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 A tendency towards shoot from the hip derogatory comments - and more sloppy scholarship:

   When referring to the air combat during the Bouganville Campaign in November, 1943, Kennedy continues this error.
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  He asserts:

  "[The] landings also occasioned ferocious air battles that further winnowed the steadily deteriorating pool of first rate Japanese pilots."

  This is partially true, but largely misleading. Attrition of Japan's superb veteran fighter pilots was largely completed by the Cactus Air Force and the carrier fighters and antiaircraft gunners during the Guadalcanal campaign.
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  Japan lost half of its superb veteran naval fighter pilots in the Battles of The Coral Sea and Midway. They lost almost half of the rest during two fleet carrier engagements and in combat with the Cactus Air Force around Guadalcanal.
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  Japan's two remaining fleet carriers were forced to retire to Japan because they no longer had flight crews to fly off their decks. By November, 1942, these carriers had returned to Japan to train new flight crews, and thus could play no role in the pivotal November naval battle. (One of these carriers also had bomb damage to repair.)
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  Japan's skilled veteran Army pilots suffered a similar fate.

  • As early as the end of September, 1942, the Japanese were generally confined to ineffective nighttime air raids.
  • Daylight raids were resumed with some effectiveness in the middle of October in connection with the battleship bombardment of Henderson Field - but by the last week in October, Japanese Army Air Force losses totaled about 33 percent during October alone.
  • By the end of October, Japanese losses of skilled pilots enabled the Cactus Air Force to resume dogfights with the nimble Zeros.
  • By the end of November, 1942, the Cactus Air Force was virtually unchallenged in the skies over Guadalcanal. As Kennedy somewhat inconsistently concedes, during the November battles, "American pilots and antiaircraft gunners also took a fearsome toll of Japanese fliers, further eroding Japan's already tenuous air superiority."
  • By the end of December, the Cactus Air Force had taken the offensive and forced the Japanese to end operations at their new advance air base at Munda. Japanese air superiority was obviously gone due to the inferiority of replacement pilots.

  Most of these accomplishments go unmentioned by Kennedy. His dismissive attitude towards the Cactus Air Force obviously reflects his tendency for shoot from the hip derogatory comments - and more sloppy scholarship.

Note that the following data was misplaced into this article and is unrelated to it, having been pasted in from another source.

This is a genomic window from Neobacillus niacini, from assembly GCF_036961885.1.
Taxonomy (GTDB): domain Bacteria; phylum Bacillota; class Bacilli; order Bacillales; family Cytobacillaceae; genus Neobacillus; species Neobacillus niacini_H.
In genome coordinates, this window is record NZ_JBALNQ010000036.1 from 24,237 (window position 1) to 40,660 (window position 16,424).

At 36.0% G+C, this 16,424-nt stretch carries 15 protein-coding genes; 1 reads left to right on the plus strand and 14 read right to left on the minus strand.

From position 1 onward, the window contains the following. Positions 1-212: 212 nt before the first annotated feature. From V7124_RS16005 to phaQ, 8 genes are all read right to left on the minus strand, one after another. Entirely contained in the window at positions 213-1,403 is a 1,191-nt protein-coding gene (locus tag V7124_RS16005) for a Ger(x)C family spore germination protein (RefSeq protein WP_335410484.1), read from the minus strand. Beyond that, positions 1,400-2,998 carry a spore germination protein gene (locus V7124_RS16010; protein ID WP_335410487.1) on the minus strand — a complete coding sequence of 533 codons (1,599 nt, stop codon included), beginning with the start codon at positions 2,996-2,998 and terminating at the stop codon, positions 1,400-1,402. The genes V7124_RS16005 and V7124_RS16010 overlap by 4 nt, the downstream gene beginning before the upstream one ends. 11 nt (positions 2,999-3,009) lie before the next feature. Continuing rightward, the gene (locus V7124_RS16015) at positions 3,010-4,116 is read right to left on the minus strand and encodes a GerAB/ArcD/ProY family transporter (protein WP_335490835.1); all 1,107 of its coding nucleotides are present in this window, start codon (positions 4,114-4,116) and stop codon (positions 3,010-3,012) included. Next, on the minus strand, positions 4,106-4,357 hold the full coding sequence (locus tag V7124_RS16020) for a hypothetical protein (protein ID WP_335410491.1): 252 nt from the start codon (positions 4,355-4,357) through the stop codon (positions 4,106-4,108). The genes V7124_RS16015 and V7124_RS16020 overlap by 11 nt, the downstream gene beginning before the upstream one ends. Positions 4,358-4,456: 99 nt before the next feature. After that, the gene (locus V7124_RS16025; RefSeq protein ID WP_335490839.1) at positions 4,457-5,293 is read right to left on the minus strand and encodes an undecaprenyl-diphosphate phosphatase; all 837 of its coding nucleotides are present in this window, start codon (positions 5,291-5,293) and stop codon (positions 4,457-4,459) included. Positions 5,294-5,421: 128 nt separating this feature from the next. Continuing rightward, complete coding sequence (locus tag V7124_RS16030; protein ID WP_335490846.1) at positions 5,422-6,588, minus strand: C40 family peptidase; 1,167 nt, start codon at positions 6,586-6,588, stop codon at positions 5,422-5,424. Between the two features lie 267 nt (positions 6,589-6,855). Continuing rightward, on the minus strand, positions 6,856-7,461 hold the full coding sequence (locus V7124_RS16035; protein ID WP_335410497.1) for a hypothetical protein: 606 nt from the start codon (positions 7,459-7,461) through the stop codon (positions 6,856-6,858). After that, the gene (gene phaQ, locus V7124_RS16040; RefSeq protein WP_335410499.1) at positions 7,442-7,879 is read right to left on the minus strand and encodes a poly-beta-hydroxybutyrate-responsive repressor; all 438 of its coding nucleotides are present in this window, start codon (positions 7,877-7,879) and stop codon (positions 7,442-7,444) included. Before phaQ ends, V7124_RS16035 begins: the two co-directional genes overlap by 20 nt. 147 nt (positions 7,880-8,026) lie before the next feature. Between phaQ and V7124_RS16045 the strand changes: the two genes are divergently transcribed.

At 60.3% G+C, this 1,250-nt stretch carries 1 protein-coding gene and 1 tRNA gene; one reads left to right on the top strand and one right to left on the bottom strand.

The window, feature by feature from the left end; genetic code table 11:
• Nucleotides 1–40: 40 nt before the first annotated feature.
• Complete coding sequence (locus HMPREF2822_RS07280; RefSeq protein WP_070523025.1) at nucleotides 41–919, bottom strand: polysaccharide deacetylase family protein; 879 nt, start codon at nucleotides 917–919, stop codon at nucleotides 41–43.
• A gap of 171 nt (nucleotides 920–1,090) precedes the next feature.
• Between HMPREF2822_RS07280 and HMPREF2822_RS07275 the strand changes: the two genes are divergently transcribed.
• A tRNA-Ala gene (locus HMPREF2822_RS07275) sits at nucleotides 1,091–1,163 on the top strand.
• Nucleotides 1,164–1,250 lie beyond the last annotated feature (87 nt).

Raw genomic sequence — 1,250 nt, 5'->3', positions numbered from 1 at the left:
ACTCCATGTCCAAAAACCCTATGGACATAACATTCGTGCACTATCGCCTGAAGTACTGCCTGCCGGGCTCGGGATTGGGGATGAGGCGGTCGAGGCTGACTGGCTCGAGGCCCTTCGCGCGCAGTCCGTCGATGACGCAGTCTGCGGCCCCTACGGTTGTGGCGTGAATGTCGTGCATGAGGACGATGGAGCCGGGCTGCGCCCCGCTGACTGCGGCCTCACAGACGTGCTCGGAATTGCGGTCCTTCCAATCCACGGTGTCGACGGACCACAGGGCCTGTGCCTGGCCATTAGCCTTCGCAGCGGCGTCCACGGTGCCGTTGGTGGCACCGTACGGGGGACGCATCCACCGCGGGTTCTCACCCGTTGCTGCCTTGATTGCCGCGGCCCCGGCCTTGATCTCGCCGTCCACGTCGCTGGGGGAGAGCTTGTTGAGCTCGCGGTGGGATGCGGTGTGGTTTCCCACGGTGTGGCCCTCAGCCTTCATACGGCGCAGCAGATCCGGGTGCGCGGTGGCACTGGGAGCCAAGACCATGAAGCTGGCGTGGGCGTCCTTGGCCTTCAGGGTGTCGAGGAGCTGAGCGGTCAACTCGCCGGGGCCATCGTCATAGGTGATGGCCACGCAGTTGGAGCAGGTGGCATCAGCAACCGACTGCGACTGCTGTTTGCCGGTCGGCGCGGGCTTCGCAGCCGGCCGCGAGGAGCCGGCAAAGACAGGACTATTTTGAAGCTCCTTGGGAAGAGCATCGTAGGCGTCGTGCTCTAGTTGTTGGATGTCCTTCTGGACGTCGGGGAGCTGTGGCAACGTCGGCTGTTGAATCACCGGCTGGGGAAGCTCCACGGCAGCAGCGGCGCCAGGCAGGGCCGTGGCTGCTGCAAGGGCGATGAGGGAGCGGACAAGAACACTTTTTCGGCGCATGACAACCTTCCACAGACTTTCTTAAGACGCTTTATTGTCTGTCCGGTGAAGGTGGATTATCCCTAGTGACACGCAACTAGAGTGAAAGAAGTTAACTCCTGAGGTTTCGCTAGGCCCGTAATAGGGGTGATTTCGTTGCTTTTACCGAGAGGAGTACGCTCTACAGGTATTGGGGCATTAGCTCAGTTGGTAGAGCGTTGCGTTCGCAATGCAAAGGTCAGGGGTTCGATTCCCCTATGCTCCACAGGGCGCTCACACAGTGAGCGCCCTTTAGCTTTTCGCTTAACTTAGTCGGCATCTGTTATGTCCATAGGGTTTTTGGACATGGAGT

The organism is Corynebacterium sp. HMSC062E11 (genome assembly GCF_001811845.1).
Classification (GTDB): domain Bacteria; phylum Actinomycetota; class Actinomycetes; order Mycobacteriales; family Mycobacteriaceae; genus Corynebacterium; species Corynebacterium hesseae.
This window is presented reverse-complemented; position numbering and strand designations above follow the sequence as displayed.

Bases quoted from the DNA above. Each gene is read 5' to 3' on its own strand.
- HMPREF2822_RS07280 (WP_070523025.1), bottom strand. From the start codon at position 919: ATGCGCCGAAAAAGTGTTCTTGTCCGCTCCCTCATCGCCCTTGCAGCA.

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 The prewar U.S. Navy:

Despite Pearl Harbor, and ineffective equipment, the prewar U.S. Navy fought the Imperial Navy to a standstill during 1942.

  The success of the prewar U.S. Navy escapes Kennedy's attention - as one might expect. Despite its initial losses at Pearl Harbor -- and despite having to fight with inferior aircraft and dysfunctional torpedoes (they ran much too deep - and even when they hit, they often didn't explode - and they had just 60 percent of the range and speed of the Japanese torpedoes) -- the prewar U.S. Navy succeeded in fighting the Japanese Navy to a mutually exhausting standstill within the first year of the conflict.
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  It was only afterwards, during 1943, that the tide of expanding U.S. wartime construction would flow over the remnants of the Imperial Navy.
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     Neither side had any combat ready fleet aircraft carriers available for a short while after the carrier battle of the Santa Cruz Islands at the end of October, 1942. In the event, the U.S. was able to repair the physical damage to Enterprise and Saratoga much more quickly than the Japanese were able to replace their losses among their superb veteran naval air crews. Two Japanese battleships sunk in Iron Bottom Sound balanced the permanent battleship losses at Pearl Harbor.

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The "so called" Naval Battle of Guadalcanal: 

 

Unforgivably sloppy scholarship:

   Most unforgivable, Kennedy completely screws up the pivotal November, 1942, naval engagement - slighting thereby some true American heroes. He inexplicably gives primary credit for the victory to the pilots of the carrier Enterprise, who had played such vital roles in earlier engagements. Kennedy deprecatingly calls the engagement a "so-called Naval Battle of Guadalcanal," implying that the "big gun" naval ships - the destroyers, cruisers and battleships - played only a subsidiary role to the carrier pilots.
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  How could that be?